VIOLENCE RETURNS TO BITOLA. The 6 June rioting in Bitola destroyed more than 50 shops and 20 family homes belonging to ethnic Albanians and Macedonian Muslims.

Interior Ministry spokesman Stevo Pendarovski says some 3,000 people joined in the riot, breaking up into five or six groups and plundering properties in various parts of the city. "Yesterday after 8:00 p.m. crowds gathered in the old bazaar of Bitola. They revolted over the killings of [five] soldiers in the Sar Planina."

The mob rioted for more than four hours, well after local authorities declared a nighttime curfew (10:00 p.m. to 5:00 a.m.). Pendarovski says 14 people were injured, four of them by gunshot wounds. He says police arrested five local residents on suspicion of causing the gunshot injuries.

The rioters also burned down a mosque in a Bitola suburb and smashed gravestones. Some chanted "Bitola is burning" and "we're going to Skopje to burn down the government and parliament," before police restored order at about 1:30 a.m..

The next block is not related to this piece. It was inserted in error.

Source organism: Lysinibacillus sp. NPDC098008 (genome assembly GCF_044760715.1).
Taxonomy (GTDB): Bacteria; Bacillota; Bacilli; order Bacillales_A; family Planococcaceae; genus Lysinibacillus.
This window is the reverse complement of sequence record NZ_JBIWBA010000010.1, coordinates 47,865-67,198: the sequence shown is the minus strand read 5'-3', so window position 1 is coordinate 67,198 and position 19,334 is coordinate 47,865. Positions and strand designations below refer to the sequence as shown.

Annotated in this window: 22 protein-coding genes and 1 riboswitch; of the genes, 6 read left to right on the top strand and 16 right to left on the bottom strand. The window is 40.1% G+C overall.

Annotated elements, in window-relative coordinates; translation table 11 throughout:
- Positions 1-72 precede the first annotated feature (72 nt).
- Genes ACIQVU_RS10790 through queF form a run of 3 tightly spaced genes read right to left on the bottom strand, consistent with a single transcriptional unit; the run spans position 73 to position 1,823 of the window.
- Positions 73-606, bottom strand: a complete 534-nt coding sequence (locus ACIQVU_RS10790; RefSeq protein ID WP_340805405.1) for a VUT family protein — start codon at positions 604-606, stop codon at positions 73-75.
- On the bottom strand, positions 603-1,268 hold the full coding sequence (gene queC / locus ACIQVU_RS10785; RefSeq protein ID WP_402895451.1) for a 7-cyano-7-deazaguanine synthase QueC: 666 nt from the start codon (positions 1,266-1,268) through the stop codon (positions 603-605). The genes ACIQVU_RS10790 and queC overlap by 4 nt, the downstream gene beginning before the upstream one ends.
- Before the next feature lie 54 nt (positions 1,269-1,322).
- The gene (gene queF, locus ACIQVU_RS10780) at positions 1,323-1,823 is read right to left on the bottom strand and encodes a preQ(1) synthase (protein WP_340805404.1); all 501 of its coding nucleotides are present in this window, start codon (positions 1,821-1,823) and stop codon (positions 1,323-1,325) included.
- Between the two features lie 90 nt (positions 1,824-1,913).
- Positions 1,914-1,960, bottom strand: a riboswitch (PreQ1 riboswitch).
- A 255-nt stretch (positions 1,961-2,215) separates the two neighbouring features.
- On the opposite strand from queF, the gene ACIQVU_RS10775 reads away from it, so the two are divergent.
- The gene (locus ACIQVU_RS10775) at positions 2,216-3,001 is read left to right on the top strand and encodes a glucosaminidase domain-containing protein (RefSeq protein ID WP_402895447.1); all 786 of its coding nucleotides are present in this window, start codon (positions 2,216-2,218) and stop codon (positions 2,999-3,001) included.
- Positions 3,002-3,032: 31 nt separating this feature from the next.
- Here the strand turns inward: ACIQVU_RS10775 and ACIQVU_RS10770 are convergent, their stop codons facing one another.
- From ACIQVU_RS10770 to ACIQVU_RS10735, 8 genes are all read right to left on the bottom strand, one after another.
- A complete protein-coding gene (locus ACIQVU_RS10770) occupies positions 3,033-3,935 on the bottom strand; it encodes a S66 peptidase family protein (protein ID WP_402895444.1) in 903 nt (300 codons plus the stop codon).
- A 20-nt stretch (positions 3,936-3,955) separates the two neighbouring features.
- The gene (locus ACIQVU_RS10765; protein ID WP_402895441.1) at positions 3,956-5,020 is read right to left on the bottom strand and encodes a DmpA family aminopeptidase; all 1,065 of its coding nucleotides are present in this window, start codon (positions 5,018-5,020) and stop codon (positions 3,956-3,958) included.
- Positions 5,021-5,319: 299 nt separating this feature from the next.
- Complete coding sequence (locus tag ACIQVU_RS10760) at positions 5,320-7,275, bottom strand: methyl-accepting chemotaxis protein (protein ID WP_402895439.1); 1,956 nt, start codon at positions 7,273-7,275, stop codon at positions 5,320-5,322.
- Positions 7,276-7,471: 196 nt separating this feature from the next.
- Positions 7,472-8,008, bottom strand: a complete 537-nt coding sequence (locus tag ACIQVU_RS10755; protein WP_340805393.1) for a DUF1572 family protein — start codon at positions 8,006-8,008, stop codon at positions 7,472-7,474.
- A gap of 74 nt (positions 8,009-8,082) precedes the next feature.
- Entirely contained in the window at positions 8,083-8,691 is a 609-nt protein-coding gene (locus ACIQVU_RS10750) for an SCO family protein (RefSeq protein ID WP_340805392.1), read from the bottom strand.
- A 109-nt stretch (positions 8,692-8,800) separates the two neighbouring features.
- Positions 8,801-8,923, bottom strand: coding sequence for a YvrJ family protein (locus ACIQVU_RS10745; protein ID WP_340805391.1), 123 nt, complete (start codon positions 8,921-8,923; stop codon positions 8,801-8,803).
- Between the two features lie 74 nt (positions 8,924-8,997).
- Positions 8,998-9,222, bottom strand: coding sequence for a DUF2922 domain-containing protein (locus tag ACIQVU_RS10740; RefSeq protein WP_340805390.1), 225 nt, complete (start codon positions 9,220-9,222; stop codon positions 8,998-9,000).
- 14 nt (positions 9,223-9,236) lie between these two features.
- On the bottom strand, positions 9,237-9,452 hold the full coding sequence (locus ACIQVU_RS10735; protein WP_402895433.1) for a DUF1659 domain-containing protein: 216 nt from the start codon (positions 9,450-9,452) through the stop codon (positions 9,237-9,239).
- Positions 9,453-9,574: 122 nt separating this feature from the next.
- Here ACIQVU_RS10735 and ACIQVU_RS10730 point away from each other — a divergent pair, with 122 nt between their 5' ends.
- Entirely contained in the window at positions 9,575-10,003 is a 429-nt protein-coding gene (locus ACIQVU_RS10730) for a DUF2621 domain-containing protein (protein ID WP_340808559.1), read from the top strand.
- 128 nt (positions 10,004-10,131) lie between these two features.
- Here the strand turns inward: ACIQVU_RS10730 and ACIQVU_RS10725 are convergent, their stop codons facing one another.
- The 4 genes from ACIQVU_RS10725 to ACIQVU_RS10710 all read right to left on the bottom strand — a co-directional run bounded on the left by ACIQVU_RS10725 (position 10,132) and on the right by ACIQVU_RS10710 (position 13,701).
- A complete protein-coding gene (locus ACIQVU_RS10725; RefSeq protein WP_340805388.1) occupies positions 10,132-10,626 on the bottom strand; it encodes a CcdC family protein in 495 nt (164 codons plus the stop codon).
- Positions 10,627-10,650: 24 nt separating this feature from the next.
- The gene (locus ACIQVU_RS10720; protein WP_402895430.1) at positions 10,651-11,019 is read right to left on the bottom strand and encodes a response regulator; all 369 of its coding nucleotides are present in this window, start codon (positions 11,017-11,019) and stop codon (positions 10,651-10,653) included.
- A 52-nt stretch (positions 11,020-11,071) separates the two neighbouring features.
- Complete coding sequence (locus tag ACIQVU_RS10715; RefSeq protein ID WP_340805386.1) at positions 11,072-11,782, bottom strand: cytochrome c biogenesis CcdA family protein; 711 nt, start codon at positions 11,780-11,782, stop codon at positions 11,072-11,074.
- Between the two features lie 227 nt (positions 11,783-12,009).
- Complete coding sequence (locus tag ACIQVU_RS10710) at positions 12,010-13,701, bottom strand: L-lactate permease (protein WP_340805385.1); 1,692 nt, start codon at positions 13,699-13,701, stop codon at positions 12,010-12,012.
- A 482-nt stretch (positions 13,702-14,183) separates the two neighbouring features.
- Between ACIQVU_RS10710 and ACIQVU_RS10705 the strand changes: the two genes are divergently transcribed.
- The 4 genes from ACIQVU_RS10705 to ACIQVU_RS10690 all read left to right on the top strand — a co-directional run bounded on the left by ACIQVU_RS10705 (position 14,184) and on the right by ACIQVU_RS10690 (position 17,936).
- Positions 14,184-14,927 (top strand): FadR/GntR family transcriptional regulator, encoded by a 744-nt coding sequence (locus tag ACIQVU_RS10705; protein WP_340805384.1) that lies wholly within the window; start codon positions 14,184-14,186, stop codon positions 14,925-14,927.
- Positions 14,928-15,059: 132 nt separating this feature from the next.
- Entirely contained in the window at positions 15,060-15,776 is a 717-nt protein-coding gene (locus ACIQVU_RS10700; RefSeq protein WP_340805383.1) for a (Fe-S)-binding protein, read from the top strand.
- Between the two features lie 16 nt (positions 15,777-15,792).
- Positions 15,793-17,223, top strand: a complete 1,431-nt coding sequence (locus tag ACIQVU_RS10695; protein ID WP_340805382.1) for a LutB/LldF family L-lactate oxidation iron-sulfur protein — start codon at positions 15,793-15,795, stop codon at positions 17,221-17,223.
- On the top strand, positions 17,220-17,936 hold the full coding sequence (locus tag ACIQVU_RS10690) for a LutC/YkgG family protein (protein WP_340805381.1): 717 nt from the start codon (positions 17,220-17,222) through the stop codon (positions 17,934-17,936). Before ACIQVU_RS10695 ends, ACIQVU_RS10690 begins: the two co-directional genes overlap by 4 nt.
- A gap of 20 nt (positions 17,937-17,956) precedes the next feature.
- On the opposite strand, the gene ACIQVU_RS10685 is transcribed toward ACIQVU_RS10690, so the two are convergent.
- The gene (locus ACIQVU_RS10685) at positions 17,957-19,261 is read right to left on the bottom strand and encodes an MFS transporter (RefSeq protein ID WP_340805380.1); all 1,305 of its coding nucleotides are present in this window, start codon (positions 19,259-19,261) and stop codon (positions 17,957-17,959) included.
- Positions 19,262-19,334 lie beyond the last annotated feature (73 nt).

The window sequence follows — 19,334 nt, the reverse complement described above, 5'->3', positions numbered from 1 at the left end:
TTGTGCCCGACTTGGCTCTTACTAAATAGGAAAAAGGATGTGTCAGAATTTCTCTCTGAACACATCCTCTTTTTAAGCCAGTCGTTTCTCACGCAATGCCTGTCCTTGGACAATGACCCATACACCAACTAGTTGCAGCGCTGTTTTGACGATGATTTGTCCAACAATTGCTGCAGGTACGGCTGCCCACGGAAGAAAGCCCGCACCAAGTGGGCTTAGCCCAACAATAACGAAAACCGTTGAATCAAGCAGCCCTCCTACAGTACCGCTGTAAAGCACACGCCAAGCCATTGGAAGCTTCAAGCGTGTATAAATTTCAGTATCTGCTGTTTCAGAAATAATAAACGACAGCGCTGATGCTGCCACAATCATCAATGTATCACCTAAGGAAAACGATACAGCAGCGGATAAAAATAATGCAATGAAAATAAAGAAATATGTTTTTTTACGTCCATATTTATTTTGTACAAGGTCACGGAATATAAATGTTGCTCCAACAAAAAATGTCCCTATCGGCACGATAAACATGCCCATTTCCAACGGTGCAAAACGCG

Rioters burned to the ground the home of the country's ethnic Albanian deputy health minister, Muarem Nexhipi, and his brother's house next door. The Skopje daily "Dnevnik" says Nexhipi has not been seen in Bitola for 10 days and that the house had been empty since midday on 6 June, with its gate wide open. The paper says Nexhipi's family have apparently fled the city.

Qenan Hasani, an ethnic Albanian resident, works as a reporter in Bitola for Macedonian state television and witnessed the riots. He says nothing is left of the deputy minister's homes except for the walls: "All of this happened in the presence of Macedonian police who were just spectators."